Saturday, January 31, 2009
Thursday, January 29, 2009
Read "Sicko-nomics" in Slate.
Wednesday, January 28, 2009
"Possessions were symbols of refinement and politeness. They helped to define individual identity. They even shaped their owners’ physical deportment and behaviour, for knives and forks, cups and teapots, fragile porcelain and increasingly delicate furniture imposed a distinctively mannered way of eating, drinking, moving and sitting. In this way the consumption of goods created social differences as well as expressing them." So writes Thomas Keith in "To Buy or Not to Buy: The Origins of Good Taste."
Tuesday, January 27, 2009
Monday, January 26, 2009
So says Atul Gawande in The New Yorker.
In 2002, just as the rest of the world was reading headlines about the dangers of hormone replacement therapy, the University of Wisconsin was setting up a Wyeth-funded CME course encouraging doctors to prescribe it. "For the next six years, thousands of doctors from around the country took the online course that was funded entirely by a $12 million grant from Wyeth Pharmaceuticals, which makes the hormone therapy drugs used in the study, Prempro and Premarin. The university received $1.5 million of that total, and university faculty received money as well." Read more in the Milwaukee-Wisconsin Journal Sentinel.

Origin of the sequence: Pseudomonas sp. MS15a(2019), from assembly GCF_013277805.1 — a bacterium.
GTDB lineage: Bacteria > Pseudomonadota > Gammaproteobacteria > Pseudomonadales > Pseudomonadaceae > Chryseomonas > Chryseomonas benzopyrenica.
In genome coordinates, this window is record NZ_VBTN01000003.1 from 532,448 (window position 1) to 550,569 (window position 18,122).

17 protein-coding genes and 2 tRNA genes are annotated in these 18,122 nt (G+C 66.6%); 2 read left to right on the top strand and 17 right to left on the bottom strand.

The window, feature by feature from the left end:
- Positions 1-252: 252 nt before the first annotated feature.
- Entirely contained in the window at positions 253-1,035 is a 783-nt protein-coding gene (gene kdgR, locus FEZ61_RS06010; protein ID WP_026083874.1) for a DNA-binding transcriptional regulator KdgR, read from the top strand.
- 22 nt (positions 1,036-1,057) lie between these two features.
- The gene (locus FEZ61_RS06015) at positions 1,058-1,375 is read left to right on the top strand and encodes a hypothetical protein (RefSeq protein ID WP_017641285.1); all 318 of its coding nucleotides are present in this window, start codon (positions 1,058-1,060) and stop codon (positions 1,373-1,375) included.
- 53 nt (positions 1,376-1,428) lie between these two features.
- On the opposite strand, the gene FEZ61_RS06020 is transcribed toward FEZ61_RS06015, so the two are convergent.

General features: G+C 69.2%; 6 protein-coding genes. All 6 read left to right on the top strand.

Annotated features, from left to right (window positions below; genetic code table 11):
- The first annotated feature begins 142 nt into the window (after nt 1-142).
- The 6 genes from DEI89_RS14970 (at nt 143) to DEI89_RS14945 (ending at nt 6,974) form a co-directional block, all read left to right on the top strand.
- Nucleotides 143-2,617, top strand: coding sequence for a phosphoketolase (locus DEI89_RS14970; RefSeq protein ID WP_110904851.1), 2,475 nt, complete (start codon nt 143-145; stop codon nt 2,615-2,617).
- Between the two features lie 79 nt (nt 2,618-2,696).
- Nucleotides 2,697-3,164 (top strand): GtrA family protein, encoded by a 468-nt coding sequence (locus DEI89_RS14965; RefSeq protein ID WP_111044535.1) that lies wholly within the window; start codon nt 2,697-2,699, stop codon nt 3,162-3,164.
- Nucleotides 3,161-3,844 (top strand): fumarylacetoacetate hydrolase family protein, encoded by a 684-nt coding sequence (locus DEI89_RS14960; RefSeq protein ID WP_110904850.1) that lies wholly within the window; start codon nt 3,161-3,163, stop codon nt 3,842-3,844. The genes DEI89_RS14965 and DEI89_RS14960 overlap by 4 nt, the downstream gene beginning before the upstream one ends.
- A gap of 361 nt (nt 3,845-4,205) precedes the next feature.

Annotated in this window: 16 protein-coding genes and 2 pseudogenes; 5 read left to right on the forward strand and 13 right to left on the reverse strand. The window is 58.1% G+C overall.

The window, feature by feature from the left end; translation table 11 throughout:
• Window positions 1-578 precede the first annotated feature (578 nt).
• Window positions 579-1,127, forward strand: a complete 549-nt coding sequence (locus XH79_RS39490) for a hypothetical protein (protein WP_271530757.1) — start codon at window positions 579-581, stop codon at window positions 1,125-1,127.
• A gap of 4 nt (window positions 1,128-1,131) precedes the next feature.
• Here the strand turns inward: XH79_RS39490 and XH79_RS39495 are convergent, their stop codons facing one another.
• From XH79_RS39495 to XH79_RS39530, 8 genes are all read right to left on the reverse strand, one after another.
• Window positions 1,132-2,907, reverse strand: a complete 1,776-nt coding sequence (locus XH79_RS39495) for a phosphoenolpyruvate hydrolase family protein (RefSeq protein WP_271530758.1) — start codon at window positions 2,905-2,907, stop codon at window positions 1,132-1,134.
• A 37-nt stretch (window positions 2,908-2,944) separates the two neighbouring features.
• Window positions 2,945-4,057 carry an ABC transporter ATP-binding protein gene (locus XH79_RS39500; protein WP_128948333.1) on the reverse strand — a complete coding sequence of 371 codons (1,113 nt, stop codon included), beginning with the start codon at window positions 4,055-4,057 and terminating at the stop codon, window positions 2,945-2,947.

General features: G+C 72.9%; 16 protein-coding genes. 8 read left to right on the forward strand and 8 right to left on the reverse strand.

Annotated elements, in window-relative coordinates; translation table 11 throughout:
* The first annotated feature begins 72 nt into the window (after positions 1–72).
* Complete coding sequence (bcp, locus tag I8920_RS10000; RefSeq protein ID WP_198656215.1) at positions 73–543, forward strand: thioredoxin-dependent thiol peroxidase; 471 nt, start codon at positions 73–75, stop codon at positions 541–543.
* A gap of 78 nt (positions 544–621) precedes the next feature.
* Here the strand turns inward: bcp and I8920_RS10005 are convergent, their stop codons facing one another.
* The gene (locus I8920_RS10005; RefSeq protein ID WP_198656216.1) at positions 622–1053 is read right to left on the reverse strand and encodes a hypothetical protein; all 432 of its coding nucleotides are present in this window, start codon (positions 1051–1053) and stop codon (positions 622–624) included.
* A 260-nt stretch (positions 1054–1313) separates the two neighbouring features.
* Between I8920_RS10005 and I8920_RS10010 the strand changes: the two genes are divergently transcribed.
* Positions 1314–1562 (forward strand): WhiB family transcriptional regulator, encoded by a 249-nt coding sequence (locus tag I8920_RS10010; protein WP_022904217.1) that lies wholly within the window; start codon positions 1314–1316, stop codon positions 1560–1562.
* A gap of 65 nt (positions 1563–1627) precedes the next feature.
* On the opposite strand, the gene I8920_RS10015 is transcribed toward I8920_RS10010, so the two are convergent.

Sunday, January 25, 2009
"Wittenborn psychiatric rating scales take their name from Dr. J. R. Wittenborn, a research scientist whose fields of expertise included psychopharmacology and the evaluation of responses to psychotropic drugs. Now his son, Dirk Wittenborn, has written a guide to evaluating his father. Pharmakon is the younger Mr. Wittenborn’s novel about the family of a narcissistic, opinionated and dangerous patriarch whose work’s influence extends to the lives of his relatives — and beyond. 'If there’s brain candy in your medicine cabinet,' the narrator maintains, 'chances are my father’s messed with your head, too.'" Read Janet Maslin's review of Pharmakon in The New York Times.